9 thoughts on “Junot Diaz on MFA vs. POC

  1. Two dear friends of mine–a married couple–are writers and English professors. The last time I hung out with them drinking, they were ranting and raving about how the entire “workshop” system is intellectually bankrupt, and that all it does is reward emotionally stunted people for shitting on each other using florid language.


  2. “Running mate” in that we’ve both been published by CG and edit there — I don’t actually hang out with him much!

    Also, I forgot to mention what a great writer he is. He’s a great writer. Read his books!


  3. Well, I doubt Daniel Jose Older or Junot Diaz would help this ethnic white woman get her sci-fi novels published. As an egghead teen, I disdained sci-fi because it was full of Anglo MEN, with the occasional woman fetching coffee or providing sex for the hero.

    I can’t pronounce on all SF/F, but the authors I read do a pretty good job of having strong women characters and a variety of racial-ethnic characters. (Even Slavic characters who are more than futuristic versions of garage mechanics.) I doubt Older or Diaz would consider them perfect (I don’t), but they are an improvement over what I first read in the ’60s and ’70s.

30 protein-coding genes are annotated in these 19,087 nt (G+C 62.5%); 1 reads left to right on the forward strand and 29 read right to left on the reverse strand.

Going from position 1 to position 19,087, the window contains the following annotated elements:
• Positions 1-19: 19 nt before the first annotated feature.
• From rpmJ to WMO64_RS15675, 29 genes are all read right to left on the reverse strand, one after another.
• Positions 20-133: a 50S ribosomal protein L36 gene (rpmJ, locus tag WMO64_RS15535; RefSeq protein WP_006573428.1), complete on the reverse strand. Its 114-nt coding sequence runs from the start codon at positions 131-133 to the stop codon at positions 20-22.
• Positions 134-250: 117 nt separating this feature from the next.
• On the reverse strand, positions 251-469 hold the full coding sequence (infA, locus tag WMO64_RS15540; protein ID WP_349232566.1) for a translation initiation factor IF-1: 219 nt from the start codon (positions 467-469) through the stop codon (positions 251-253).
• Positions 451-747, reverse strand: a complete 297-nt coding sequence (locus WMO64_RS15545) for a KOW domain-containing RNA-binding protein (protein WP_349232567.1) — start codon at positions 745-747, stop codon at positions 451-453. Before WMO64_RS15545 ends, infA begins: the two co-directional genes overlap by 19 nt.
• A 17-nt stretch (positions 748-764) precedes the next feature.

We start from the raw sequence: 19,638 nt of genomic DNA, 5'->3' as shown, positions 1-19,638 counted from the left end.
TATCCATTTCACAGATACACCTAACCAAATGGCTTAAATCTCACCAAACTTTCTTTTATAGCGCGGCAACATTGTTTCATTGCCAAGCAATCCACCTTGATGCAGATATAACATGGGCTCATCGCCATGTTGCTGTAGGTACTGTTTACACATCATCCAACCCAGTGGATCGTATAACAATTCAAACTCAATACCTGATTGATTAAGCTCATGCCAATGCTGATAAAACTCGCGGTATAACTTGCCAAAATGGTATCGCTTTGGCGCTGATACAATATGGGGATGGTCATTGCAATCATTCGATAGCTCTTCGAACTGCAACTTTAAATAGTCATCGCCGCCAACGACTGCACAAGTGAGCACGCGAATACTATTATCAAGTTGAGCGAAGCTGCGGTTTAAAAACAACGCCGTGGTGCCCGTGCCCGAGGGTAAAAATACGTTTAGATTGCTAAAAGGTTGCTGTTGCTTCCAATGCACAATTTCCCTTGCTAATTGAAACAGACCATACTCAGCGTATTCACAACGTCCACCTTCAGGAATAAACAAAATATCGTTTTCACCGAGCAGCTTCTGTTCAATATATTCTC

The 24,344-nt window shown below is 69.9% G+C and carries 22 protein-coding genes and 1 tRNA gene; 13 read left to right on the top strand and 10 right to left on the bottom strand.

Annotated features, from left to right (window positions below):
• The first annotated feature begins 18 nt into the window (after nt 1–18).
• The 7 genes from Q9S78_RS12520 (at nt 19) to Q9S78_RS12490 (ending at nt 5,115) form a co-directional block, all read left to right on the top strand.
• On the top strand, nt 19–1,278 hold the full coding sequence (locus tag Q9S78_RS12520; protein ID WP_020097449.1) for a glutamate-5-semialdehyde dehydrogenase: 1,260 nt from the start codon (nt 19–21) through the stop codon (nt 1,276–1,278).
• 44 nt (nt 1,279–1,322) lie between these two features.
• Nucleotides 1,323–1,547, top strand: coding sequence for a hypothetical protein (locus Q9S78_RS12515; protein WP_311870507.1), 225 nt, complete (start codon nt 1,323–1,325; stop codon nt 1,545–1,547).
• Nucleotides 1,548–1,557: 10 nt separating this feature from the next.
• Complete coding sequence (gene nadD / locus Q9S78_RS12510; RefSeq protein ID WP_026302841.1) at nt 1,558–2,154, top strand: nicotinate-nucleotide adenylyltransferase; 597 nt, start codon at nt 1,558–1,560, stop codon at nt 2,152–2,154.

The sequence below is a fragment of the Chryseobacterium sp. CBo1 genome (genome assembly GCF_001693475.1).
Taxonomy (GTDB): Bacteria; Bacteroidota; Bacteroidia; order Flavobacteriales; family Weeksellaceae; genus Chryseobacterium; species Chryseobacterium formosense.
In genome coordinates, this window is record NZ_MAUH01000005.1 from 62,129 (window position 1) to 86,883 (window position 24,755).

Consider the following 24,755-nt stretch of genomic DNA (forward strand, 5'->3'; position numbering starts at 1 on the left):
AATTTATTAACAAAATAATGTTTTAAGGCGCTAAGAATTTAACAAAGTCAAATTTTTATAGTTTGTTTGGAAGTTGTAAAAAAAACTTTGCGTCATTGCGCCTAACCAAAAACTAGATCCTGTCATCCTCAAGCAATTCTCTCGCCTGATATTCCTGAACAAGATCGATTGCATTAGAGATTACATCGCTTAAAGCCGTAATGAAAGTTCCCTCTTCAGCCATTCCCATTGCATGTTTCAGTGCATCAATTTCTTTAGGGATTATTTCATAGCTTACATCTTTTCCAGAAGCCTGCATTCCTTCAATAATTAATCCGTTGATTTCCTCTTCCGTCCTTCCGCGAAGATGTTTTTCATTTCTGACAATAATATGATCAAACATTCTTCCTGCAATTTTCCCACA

That said, I fully credit the idiocy described above. Which is why I was never tempted to pursue an academic literary path. (I read, I experience, I write, I can’t help it.) Knew I wasn’t the Ann Arbor type.

    I’ll have to check out Older’s work. Always looking for a new (to me) good sci-fi author.


  4. Earlier today I participated in my university’s pre-graduation ceremony for first nation (not the exact word here, but close enough) students. The university has excellent support and advocacy in place and hearing each student talk about what it meant to graduate and thank those who needed to be thanked (it’s a long event–family get to reply) certainly illustrated the importance of community. It strikes me that the academic programs with the largest first nation cohorts here also have active student groups for peer support and advocacy. And students in those programs have allies on up the ranks who give them the space and encouragement to advocate for themselves.